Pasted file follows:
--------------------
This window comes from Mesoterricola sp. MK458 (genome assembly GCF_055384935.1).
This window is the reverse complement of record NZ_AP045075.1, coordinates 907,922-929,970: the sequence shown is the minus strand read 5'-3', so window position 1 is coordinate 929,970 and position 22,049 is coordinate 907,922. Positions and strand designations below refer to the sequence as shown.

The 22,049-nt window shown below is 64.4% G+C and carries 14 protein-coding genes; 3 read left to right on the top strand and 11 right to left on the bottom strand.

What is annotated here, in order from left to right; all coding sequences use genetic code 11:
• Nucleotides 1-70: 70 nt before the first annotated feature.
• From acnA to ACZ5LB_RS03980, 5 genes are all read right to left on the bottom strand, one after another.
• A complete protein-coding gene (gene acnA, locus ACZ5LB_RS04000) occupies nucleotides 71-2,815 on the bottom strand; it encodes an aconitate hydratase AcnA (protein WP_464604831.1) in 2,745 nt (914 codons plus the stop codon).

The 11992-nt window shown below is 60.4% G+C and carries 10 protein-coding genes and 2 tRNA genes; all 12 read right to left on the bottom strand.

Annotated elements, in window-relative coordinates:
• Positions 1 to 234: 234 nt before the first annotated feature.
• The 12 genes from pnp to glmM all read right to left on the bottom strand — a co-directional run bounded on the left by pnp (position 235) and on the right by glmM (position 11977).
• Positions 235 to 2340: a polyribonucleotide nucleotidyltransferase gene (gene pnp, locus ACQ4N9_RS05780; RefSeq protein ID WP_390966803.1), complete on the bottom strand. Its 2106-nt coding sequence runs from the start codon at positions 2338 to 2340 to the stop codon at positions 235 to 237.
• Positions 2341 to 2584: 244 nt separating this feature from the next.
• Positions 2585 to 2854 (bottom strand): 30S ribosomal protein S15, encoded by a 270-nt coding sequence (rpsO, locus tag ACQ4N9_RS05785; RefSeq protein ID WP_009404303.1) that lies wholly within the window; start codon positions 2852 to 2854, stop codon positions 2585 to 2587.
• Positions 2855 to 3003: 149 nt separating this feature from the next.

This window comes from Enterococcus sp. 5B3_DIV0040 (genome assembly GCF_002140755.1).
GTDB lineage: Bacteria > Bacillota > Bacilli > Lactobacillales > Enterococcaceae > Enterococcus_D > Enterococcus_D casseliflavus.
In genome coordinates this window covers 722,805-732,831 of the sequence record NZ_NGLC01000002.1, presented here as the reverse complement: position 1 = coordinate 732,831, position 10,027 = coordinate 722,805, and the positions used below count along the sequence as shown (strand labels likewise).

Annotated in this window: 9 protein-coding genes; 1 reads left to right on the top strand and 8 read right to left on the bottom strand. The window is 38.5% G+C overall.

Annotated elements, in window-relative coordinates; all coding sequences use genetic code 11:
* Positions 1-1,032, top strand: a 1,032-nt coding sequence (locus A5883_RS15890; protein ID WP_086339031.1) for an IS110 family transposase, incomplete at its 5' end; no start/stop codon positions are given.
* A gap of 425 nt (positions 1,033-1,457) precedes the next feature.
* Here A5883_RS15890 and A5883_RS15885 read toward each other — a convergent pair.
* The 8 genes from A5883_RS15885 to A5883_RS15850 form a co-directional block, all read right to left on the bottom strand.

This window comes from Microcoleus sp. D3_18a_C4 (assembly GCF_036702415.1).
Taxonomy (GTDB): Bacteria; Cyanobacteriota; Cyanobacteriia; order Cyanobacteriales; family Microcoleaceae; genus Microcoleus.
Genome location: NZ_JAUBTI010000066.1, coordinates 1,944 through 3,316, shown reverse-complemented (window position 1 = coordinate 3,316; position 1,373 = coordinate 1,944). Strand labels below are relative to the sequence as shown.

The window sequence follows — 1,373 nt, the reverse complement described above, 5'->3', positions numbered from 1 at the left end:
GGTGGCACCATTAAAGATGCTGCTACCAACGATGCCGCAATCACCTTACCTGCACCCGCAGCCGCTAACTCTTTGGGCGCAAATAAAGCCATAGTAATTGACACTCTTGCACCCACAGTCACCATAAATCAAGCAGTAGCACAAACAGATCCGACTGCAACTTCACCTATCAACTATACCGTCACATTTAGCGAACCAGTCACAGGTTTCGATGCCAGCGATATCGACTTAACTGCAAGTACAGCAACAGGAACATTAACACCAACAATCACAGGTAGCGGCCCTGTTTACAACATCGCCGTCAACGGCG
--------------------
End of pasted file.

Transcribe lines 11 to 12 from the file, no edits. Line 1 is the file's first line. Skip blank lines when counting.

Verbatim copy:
• The 12 genes from pnp to glmM all read right to left on the bottom strand — a co-directional run bounded on the left by pnp (position 235) and on the right by glmM (position 11977).
• Positions 235 to 2340: a polyribonucleotide nucleotidyltransferase gene (gene pnp, locus ACQ4N9_RS05780; RefSeq protein ID WP_390966803.1), complete on the bottom strand. Its 2106-nt coding sequence runs from the start codon at positions 2338 to 2340 to the stop codon at positions 235 to 237.